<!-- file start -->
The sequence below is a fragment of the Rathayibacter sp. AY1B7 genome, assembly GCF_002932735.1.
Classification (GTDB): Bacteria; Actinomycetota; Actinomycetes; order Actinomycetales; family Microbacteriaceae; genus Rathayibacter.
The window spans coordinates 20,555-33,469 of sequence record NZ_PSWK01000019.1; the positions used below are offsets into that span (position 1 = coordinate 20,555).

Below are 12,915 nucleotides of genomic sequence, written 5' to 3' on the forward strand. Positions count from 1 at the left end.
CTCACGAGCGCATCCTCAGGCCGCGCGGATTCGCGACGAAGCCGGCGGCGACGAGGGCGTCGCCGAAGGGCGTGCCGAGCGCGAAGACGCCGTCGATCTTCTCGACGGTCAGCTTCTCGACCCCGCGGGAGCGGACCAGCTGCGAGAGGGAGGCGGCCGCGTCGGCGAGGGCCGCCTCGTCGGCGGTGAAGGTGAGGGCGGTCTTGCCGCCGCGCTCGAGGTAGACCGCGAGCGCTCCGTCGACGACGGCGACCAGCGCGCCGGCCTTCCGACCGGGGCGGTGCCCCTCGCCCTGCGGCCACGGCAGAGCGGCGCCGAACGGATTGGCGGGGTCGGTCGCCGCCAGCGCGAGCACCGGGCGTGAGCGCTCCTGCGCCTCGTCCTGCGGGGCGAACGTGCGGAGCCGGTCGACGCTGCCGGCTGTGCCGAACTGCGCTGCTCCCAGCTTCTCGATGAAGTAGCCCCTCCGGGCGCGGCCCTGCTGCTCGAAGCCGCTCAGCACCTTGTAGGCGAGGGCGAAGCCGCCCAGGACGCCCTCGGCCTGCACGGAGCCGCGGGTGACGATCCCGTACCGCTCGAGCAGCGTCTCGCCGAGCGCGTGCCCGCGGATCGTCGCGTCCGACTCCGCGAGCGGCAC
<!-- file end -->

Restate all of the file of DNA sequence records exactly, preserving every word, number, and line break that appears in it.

The sequence below is a fragment of the Rathayibacter sp. AY1B7 genome, assembly GCF_002932735.1.
Classification (GTDB): Bacteria; Actinomycetota; Actinomycetes; order Actinomycetales; family Microbacteriaceae; genus Rathayibacter.
The window spans coordinates 20,555-33,469 of sequence record NZ_PSWK01000019.1; the positions used below are offsets into that span (position 1 = coordinate 20,555).

Below are 12,915 nucleotides of genomic sequence, written 5' to 3' on the forward strand. Positions count from 1 at the left end.
CTCACGAGCGCATCCTCAGGCCGCGCGGATTCGCGACGAAGCCGGCGGCGACGAGGGCGTCGCCGAAGGGCGTGCCGAGCGCGAAGACGCCGTCGATCTTCTCGACGGTCAGCTTCTCGACCCCGCGGGAGCGGACCAGCTGCGAGAGGGAGGCGGCCGCGTCGGCGAGGGCCGCCTCGTCGGCGGTGAAGGTGAGGGCGGTCTTGCCGCCGCGCTCGAGGTAGACCGCGAGCGCTCCGTCGACGACGGCGACCAGCGCGCCGGCCTTCCGACCGGGGCGGTGCCCCTCGCCCTGCGGCCACGGCAGAGCGGCGCCGAACGGATTGGCGGGGTCGGTCGCCGCCAGCGCGAGCACCGGGCGTGAGCGCTCCTGCGCCTCGTCCTGCGGGGCGAACGTGCGGAGCCGGTCGACGCTGCCGGCTGTGCCGAACTGCGCTGCTCCCAGCTTCTCGATGAAGTAGCCCCTCCGGGCGCGGCCCTGCTGCTCGAAGCCGCTCAGCACCTTGTAGGCGAGGGCGAAGCCGCCCAGGACGCCCTCGGCCTGCACGGAGCCGCGGGTGACGATCCCGTACCGCTCGAGCAGCGTCTCGCCGAGCGCGTGCCCGCGGATCGTCGCGTCCGACTCCGCGAGCGGCAC